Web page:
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October 13, 2021

Menopause Part 5: Laboratory Evaluation

Welcome to part 5 of the ODX Menopause Series. In this post, the ODX Research team addresses general and specific blood chemistry changes that occur during the transition from premenopause to postmenopause. 

The ODX Menopause Series

  1. Menopause Part 1: A Quick Overview of a Slow Process
  2. Menopause Part 2: Biology and Physiology of Menopause
  3. Menopause Part 3: Increased Risk of Disease Associated with Menopause
  4. Menopause Part 4: Identifying Menopause: Signs and Symptoms
  5. Menopause Part 5: Laboratory Evaluation of Menopause
  6. Menopause Part 6: Cardiovascular Risk in Menopause
  7. Menopause Part 7: Beyond Hormone Testing in Menopause
  8. Menopause Part 8: Natural Approaches to Menopause
  9. Menopause Part 9: Diet and Nutrition Intervention in Menopause
  10. Menopause Part 10: Characteristic of Herbal Derivatives used to Alleviate Menopause Symptoms
  11. Menopause Part 11: Lifestyle Approaches to Menopause
  12. Menopause Part 12: The National Institute on Aging Addresses Hot Flashes
  13. Menopause Part 13: Hormone Replacement Therapy (HRT) in Menopause
  14. Menopause Part 14: North American and European Guidelines for Hormonal Management of Menopause
  15. Menopause Part 15: Bioidentical Hormone Therapy
  16. Menopause Part 16: Optimal Takeaways for Menopause
  17. Optimal The Podcast - Episode 10

Research suggests that severity of some symptoms is associated with variability of hormone levels, not just general declines.[1] [2]

Hormonal fluctuations during the perimenopausal period cause irregular menstruation, hot flashes, sleep disruption, and changes to vaginal integrity. Laboratory testing can help confirm that these symptoms are related to menopausal changes, especially in women younger than 50 or those who have had a hysterectomy.[3]

For women with vasomotor symptoms whose menstruation has ceased for greater than one year, diagnosis of menopause can be fairly straightforward without the need for extensive laboratory investigation.[4]

However, the perimenopausal period is characterized by notable biomarker patterns that can be assessed. During the transition from pre- to postmenopause, serum levels of estrone (E1), estradiol (E2), and sex hormone-binding globulin (SHBG) decrease while levels of Follicle Stimulating Hormone (FSH) and Luteinizing Hormone (LH) increase.[5] Progesterone will decline as well.[6]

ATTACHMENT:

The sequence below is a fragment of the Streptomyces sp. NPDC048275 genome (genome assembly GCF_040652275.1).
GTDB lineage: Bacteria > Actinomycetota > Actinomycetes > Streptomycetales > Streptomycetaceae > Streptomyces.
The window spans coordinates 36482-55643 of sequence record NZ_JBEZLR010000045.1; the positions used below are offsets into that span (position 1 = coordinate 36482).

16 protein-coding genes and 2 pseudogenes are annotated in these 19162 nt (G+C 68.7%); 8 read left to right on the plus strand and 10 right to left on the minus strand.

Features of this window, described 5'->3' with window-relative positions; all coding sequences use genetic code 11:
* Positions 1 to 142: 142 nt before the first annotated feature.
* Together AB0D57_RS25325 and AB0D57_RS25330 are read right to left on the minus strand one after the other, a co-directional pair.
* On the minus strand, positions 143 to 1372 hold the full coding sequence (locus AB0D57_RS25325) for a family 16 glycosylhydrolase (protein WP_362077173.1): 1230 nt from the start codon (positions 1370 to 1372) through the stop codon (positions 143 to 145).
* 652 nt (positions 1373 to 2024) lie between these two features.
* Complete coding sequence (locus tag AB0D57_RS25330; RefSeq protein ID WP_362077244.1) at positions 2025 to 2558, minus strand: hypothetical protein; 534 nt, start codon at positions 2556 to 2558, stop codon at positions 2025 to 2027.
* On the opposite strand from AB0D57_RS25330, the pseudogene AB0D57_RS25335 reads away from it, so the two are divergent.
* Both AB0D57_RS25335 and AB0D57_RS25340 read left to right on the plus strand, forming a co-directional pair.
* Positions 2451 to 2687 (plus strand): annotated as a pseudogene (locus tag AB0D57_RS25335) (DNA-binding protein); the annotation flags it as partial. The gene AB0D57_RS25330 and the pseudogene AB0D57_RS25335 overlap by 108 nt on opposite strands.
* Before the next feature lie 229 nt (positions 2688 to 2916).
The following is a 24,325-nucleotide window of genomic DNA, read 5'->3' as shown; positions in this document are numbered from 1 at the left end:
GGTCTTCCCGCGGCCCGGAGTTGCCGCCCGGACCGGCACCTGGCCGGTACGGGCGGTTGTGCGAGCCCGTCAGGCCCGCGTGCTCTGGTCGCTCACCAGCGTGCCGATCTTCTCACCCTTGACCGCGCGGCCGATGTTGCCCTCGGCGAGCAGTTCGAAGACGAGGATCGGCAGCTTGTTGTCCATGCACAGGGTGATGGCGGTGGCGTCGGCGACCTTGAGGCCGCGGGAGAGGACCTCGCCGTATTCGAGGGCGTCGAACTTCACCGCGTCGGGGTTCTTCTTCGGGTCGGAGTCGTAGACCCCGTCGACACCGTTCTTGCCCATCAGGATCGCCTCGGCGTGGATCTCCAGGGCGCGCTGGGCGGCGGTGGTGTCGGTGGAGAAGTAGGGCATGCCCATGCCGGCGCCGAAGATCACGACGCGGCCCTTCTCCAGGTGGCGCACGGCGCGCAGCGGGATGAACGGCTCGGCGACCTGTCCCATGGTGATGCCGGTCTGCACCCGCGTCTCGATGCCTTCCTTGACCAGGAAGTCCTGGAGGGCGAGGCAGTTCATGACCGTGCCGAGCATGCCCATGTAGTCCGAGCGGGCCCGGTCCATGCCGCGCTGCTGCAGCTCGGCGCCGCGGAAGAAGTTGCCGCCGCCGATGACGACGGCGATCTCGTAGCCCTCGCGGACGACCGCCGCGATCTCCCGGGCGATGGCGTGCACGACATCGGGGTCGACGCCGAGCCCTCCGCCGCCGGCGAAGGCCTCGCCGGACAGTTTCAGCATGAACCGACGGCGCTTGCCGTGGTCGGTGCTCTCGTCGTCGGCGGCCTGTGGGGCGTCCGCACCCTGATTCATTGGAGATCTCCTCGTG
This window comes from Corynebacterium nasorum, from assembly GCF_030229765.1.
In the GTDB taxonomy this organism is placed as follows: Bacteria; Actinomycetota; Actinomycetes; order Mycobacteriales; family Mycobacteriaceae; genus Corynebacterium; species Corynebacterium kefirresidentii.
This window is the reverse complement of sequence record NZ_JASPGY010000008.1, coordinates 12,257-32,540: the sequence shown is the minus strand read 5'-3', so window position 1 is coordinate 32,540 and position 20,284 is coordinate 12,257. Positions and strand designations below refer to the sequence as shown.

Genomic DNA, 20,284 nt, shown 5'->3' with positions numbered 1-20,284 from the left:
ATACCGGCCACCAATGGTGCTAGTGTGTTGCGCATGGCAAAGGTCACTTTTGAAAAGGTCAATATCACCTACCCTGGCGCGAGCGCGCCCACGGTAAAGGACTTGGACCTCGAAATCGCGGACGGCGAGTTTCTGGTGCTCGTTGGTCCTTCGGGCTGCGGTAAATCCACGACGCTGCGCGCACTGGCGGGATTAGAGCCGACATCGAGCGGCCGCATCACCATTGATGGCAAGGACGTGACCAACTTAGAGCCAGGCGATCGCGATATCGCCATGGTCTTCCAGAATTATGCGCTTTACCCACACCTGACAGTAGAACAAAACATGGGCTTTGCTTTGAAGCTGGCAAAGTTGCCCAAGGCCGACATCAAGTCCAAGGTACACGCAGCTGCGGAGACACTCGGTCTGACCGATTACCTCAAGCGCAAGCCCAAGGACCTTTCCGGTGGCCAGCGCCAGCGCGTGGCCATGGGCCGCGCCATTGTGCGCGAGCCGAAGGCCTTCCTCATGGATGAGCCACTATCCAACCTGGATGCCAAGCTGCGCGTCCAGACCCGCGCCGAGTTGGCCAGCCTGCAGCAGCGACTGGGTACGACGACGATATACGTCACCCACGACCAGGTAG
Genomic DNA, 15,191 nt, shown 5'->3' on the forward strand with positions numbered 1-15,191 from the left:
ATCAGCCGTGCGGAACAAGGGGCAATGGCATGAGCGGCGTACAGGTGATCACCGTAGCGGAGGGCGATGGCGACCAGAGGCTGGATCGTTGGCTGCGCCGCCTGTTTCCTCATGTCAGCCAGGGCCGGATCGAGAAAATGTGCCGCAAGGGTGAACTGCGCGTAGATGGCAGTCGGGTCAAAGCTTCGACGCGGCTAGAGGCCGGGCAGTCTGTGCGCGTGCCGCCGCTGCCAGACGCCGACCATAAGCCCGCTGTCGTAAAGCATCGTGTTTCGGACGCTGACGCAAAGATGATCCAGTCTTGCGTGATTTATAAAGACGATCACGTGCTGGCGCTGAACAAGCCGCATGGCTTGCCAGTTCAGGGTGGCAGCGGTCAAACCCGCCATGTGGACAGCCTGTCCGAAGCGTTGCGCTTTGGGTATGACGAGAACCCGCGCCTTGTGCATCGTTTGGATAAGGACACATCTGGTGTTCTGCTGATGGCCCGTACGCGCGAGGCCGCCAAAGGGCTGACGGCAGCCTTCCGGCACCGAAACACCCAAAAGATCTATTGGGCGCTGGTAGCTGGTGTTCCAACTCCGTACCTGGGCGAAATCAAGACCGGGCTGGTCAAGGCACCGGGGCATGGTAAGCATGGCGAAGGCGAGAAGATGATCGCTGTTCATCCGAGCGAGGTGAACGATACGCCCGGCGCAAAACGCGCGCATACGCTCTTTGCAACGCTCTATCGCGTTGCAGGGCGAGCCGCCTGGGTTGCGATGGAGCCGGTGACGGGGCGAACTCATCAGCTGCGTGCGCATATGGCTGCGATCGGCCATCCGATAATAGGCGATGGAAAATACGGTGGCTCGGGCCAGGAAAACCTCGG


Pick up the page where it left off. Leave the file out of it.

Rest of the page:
These changes have biochemical causes and effects:[7]

  • Serum estrogens and inhibins decrease as ovarian follicles are depleted.
  • Increases in pituitary gonadotrophins FSH and LH occur in the body’s attempt to stimulate ovulation.
  • Depletion of estrogen and progesterone contributes to other biochemical changes in the body as well.

Serum concentrations of DHEAS follow a unique pattern in menopausal women with levels declining with age until early menopause, with an increase between early and late menopause. After this period, levels of DHEAS begin to decline again.[8]

Other biochemical changes can be detected as well due to glucose intolerance, hyperinsulinemia, insulin resistance, and dyslipidemia that commonly occurs with menopause. These metabolic changes can progress to coronary and peripheral artery disease.[9]

Salivary and urine measurement of hormone metabolites may be employed during the assessment of menopause. However, such evaluation is outside the scope of this review.[10] [11]

Laboratory Changes Associated with Menopause [12] [13] [14] [15] [16]

Decreased

  • Adiponectin
  • AMH
  • Estradiol
  • Ghrelin
  • HDL-cholesterol
  • Inhibin A and B
  • Progesterone

Increased

  • Apolipoprotein B
  • Cholesterol, total and LDL
  • FSH
  • Leptin
  • LH
  • Resistin
  • Triglycerides

Biochemical Phases of Menopause

Although not necessarily diagnostic, distinct changes in hormone levels can be observed during various phases of menopause:[17] [18]

Perimenopause

Early menopausal transition

    • Disturbed regulation of ovulation
    • Elevated FSH, low anti-mullerian hormone, low inhibin B, minor increase in LH
    • Progesterone and estradiol tend to be unaffected in this phase unless superimposed ovulatory LOOP cycles persist, leading to highly variable estradiol levels and low luteal phase progesterone.

Late menopausal transition

    • Paucity of ovulation
    • FSH above 25 IU/L, Low AMH (may be undetectable), low inhibin B
    • LDL and triglycerides can increase between early perimenopause and early postmenopause.

Early menopause

    • Elevated variable FSH, low AMH, low inhibin B
    • Bone mineral density loss is greatest the year before menstruation ceases and for two years after with annual losses of 1.8-2.3% in the lumbar spine and 1-1.4% in the hip. Bone loss was 35-55% greater in women in the lowest tertile of body weight.
    • Researchers suggest that bone loss in perimenopause may be due to elevated FSH, cortisol, and epinephrine instead of reductions in estradiol.

Menopause

  • Elevated stable FSH, very low AMH, very low inhibin B
  • Estrogen and progesterone are both low
  • Estrone higher than estradiol

Postmenopause

According to the Association for Clinical Biochemistry & Laboratory Medicine, the following serum hormone levels are characteristic of the postmenopausal period:[19]

Biomarker

Premenopausal

Postmenopausal

Anti-mullerian Hormone (AMH)

Greater than 2.8 ng/mL

20 pmol/L

 

Below 2.1 ng/mL

15 pmol/L

Estradiol

Depends on point in cycle

 

2.7-7.4 pg/mL  

9.8-27.1 pmol/L